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FEATURES Oct 18 2012 6:04PM

Lost Ones: My Hair-Loss Experience

by Shaunequa Brathwaite www.templeofglam.com

The scent of burnt hair, though stifling, didn’t overhsadow my mother’s wailing. I, maybe about 13, arose and walked to the bathroom and found her pulling out strands of freshly hot-ironed tendrils. I remember asking her why she was crying. The only response she could muster was closing the bathroom door. I don’t know if it was then that I realized what the box braids and weaves were hiding. My mom was losing her hair. As she continued her grieving process, I was bewildered by the reason for her tears. Let’s just say I am no longer bewildered.

For many years I would try to “reason” with my mother and tell her to just “Go and buy some hair”, “What’s the big deal? It’s only hair”, “If it happened to me, I would just slap on a wig”. That last one stings quite a bit because as the adage goes, don’t  judge a woman until you’ve walked in her shoes. After all of those years of “borrowing” my mom’s shoes, it’s almost poetic that I’m now metaphorically walking in them.

As I mentioned before, I have seborrheic dermatitis.  It causes insane itching, scaling (sometimes bleeding) and yes, it can cause hair loss. Three years ago I found myself staring in the mirror with my feet bathing in fallen hair. I contemplated my worth, my beauty and sadly, my very reason for waking up in the morning. It was beyond traumatic and I immediately returned to that Saturday morning with my mom.  On top of feeling like less than a woman, I berated myself for being a hypocrite. It was a rough day that began my follicular mourning process. The best way for me to describe it is to put it within the frame of the Five Stages of Grieving.


“That’s not my scalp I’m seeing. Nah; that’s just the light hitting my head strangely.” As I combed my hair, I noticed my hair was lying differently. I spent more time styling it to get my desired look. There was no amount of dry shampoo that would change that. Trust me; if it was on the market, I tried it. As more explanations for my loss of density permeated my mind, I found myself at the next stage.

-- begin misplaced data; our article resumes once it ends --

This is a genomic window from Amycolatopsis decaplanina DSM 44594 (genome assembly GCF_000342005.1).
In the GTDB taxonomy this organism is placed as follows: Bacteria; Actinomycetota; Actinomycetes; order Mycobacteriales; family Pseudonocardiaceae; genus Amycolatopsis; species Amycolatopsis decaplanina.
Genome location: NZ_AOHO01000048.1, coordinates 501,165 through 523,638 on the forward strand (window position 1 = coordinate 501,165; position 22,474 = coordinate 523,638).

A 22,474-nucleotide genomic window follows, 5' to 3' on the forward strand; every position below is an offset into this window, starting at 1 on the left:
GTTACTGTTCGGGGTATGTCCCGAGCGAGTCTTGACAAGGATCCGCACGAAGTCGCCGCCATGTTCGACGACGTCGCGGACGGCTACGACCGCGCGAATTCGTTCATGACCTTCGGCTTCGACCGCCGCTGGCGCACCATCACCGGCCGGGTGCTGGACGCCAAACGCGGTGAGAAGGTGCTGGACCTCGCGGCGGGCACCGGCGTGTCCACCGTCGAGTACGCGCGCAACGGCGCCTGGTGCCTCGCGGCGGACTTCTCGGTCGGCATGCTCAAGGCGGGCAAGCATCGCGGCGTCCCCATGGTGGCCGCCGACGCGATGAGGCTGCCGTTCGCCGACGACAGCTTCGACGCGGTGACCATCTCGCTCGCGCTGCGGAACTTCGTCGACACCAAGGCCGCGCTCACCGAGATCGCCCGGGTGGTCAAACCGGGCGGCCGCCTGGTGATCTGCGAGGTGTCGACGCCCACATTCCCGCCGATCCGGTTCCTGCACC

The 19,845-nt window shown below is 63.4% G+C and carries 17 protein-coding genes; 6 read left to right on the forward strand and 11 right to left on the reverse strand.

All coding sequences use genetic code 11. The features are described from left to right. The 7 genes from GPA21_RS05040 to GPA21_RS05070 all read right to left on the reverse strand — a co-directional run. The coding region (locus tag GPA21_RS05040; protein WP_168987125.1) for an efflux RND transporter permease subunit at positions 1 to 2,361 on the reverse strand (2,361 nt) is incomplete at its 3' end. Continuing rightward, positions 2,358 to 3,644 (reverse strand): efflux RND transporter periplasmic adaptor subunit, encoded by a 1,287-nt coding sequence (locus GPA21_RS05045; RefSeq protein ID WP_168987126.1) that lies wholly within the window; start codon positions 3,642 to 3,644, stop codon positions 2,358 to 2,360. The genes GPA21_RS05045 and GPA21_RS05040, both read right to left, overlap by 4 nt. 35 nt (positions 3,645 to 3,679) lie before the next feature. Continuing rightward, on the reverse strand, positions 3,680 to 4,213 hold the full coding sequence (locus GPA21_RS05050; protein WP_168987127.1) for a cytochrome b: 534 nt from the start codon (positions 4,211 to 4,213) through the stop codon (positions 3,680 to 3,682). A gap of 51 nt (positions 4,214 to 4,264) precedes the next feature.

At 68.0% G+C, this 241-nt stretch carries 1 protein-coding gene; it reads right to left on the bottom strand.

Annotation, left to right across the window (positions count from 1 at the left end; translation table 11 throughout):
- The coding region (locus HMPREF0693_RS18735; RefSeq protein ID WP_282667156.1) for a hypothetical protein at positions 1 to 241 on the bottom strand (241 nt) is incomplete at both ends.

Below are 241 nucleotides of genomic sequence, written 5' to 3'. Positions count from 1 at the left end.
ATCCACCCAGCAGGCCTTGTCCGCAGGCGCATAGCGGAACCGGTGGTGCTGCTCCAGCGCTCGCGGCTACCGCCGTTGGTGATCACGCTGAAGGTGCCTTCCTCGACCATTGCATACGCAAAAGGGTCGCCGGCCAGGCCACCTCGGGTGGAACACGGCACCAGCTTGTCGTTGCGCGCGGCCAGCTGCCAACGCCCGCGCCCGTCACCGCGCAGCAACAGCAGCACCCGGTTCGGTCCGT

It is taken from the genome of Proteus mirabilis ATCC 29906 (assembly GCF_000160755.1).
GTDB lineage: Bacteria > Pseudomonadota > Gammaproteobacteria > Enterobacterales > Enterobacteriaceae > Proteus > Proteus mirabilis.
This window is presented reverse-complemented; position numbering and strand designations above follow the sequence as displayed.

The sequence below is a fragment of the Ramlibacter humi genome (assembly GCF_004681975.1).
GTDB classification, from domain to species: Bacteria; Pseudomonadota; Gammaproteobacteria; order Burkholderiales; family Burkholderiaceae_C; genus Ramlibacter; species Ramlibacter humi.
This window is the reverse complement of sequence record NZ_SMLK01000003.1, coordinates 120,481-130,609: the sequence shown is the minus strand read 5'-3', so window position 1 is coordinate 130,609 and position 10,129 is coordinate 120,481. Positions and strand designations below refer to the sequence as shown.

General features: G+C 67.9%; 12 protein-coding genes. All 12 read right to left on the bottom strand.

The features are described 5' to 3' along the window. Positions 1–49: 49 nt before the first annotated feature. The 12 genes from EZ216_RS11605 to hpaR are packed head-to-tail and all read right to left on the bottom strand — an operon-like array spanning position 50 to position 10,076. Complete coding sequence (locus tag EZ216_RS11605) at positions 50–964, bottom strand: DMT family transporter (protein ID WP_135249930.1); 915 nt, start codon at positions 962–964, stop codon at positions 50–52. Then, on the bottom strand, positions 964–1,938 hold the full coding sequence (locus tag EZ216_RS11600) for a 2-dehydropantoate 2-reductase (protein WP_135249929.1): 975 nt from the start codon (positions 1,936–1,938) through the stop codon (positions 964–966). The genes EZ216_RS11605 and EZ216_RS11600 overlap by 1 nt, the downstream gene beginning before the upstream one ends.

“Why me?! This isn’t fair.” Look, I have to be honest with you: I was pissed. Everything was going so smoothly. I had just returned from an incredibly fun trip to Los Angeles (my hair looked phenomenal by the way) and the last thing I could imagine was at the center of my head, my exhibitionist scalp was showing herself. 


“OK like so if my hair grows back, I won’t touch another Kit Kat. I swear.” That’s probably a bit of an exaggeration; I’m not really into Kit Kats. But seriously folks, I tried everything. I promised to do more of this and vowed to do less of that. I was desperate to hold on to a hair style that I equated with my identity. It’s my experience that when you have those feelings of attachment, you’ll inevitably be tested. The beauty is that’s also when you realize the difference between what you want and what you need.


“You are now a dude…face it. A woman is nothing without her crowning glory.” Oh this was particularly painful because I was forced to admit that I adhered to society’s standards of beauty. Hair makes you pretty…or not. Guys like hair. College opened up the wonderful world of feminism to me. So the thoughts I had were such no-nos. Sorry, Naomi Wolf, Maya Angelou, Sylvia Plath and them. I failed you, but my feelings were very real and all encompassing. On to the next stage.


“Que sera sera. ” Now with the help of a great dermatologist, hair stylist, and a fantastic support system, I work with what I have. I’m grateful for all of the stages I went through because they brought me to this place of unconditional self-love and compassion. When one of my closest friends told me about her current experience with hair loss, I spoke to her in a way I would have never been able to without my experience.  Rather than have a pity party, we rejoice about all of the wonderful opportunities each day brings. As for my hair, hell, I appreciate every strand that stands strong and bid the others a fair adieu.


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